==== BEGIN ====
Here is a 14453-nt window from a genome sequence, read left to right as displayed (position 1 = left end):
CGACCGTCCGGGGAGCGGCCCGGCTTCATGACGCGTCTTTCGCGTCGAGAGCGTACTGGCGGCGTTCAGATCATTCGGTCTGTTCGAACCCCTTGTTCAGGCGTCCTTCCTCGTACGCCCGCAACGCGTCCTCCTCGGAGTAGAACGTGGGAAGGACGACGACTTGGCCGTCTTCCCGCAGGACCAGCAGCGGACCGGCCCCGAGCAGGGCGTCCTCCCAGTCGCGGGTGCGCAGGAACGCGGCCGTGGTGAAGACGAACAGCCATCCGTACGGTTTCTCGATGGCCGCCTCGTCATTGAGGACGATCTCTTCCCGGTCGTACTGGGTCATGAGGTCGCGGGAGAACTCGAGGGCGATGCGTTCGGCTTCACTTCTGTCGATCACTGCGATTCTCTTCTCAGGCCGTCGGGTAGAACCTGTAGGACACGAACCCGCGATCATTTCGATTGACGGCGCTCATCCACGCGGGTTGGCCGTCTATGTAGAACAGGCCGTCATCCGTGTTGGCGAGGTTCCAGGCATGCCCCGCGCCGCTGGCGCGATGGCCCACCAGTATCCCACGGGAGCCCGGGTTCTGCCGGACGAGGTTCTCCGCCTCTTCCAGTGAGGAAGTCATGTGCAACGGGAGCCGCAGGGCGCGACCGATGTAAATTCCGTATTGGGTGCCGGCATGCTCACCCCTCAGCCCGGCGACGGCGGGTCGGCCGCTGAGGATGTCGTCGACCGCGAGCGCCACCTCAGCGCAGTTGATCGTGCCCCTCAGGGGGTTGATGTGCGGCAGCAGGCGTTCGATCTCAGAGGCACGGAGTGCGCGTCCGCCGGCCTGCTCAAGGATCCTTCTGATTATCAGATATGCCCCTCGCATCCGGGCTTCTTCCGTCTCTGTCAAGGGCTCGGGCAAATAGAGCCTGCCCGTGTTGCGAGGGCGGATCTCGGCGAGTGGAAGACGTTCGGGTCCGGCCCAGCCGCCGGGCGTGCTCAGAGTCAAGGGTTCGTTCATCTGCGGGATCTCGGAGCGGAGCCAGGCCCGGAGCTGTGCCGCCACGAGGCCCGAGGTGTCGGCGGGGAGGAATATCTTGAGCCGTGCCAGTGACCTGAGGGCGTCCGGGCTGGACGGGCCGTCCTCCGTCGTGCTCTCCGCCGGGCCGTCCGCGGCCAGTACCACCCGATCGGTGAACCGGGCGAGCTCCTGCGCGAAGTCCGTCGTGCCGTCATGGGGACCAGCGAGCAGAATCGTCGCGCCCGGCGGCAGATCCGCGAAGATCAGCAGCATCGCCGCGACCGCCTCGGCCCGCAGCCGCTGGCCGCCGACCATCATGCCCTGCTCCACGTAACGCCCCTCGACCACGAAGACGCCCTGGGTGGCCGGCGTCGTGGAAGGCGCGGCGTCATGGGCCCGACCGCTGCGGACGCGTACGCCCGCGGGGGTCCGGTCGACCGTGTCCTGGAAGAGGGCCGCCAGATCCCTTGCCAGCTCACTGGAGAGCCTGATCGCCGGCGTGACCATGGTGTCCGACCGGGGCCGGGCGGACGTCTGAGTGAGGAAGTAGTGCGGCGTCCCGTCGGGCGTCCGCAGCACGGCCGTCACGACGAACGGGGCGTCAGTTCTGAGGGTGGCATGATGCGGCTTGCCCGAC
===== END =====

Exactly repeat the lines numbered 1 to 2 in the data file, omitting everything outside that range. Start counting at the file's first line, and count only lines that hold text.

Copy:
Here is a 14453-nt window from a genome sequence, read left to right as displayed (position 1 = left end):
CGACCGTCCGGGGAGCGGCCCGGCTTCATGACGCGTCTTTCGCGTCGAGAGCGTACTGGCGGCGTTCAGATCATTCGGTCTGTTCGAACCCCTTGTTCAGGCGTCCTTCCTCGTACGCCCGCAACGCGTCCTCCTCGGAGTAGAACGTGGGAAGGACGACGACTTGGCCGTCTTCCCGCAGGACCAGCAGCGGACCGGCCCCGAGCAGGGCGTCCTCCCAGTCGCGGGTGCGCAGGAACGCGGCCGTGGTGAAGACGAACAGCCATCCGTACGGTTTCTCGATGGCCGCCTCGTCATTGAGGACGATCTCTTCCCGGTCGTACTGGGTCATGAGGTCGCGGGAGAACTCGAGGGCGATGCGTTCGGCTTCACTTCTGTCGATCACTGCGATTCTCTTCTCAGGCCGTCGGGTAGAACCTGTAGGACACGAACCCGCGATCATTTCGATTGACGGCGCTCATCCACGCGGGTTGGCCGTCTATGTAGAACAGGCCGTCATCCGTGTTGGCGAGGTTCCAGGCATGCCCCGCGCCGCTGGCGCGATGGCCCACCAGTATCCCACGGGAGCCCGGGTTCTGCCGGACGAGGTTCTCCGCCTCTTCCAGTGAGGAAGTCATGTGCAACGGGAGCCGCAGGGCGCGACCGATGTAAATTCCGTATTGGGTGCCGGCATGCTCACCCCTCAGCCCGGCGACGGCGGGTCGGCCGCTGAGGATGTCGTCGACCGCGAGCGCCACCTCAGCGCAGTTGATCGTGCCCCTCAGGGGGTTGATGTGCGGCAGCAGGCGTTCGATCTCAGAGGCACGGAGTGCGCGTCCGCCGGCCTGCTCAAGGATCCTTCTGATTATCAGATATGCCCCTCGCATCCGGGCTTCTTCCGTCTCTGTCAAGGGCTCGGGCAAATAGAGCCTGCCCGTGTTGCGAGGGCGGATCTCGGCGAGTGGAAGACGTTCGGGTCCGGCCCAGCCGCCGGGCGTGCTCAGAGTCAAGGGTTCGTTCATCTGCGGGATCTCGGAGCGGAGCCAGGCCCGGAGCTGTGCCGCCACGAGGCCCGAGGTGTCGGCGGGGAGGAATATCTTGAGCCGTGCCAGTGACCTGAGGGCGTCCGGGCTGGACGGGCCGTCCTCCGTCGTGCTCTCCGCCGGGCCGTCCGCGGCCAGTACCACCCGATCGGTGAACCGGGCGAGCTCCTGCGCGAAGTCCGTCGTGCCGTCATGGGGACCAGCGAGCAGAATCGTCGCGCCCGGCGGCAGATCCGCGAAGATCAGCAGCATCGCCGCGACCGCCTCGGCCCGCAGCCGCTGGCCGCCGACCATCATGCCCTGCTCCACGTAACGCCCCTCGACCACGAAGACGCCCTGGGTGGCCGGCGTCGTGGAAGGCGCGGCGTCATGGGCCCGACCGCTGCGGACGCGTACGCCCGCGGGGGTCCGGTCGACCGTGTCCTGGAAGAGGGCCGCCAGATCCCTTGCCAGCTCACTGGAGAGCCTGATCGCCGGCGTGACCATGGTGTCCGACCGGGGCCGGGCGGACGTCTGAGTGAGGAAGTAGTGCGGCGTCCCGTCGGGCGTCCGCAGCACGGCCGTCACGACGAACGGGGCGTCAGTTCTGAGGGTGGCATGATGCGGCTTGCCCGAC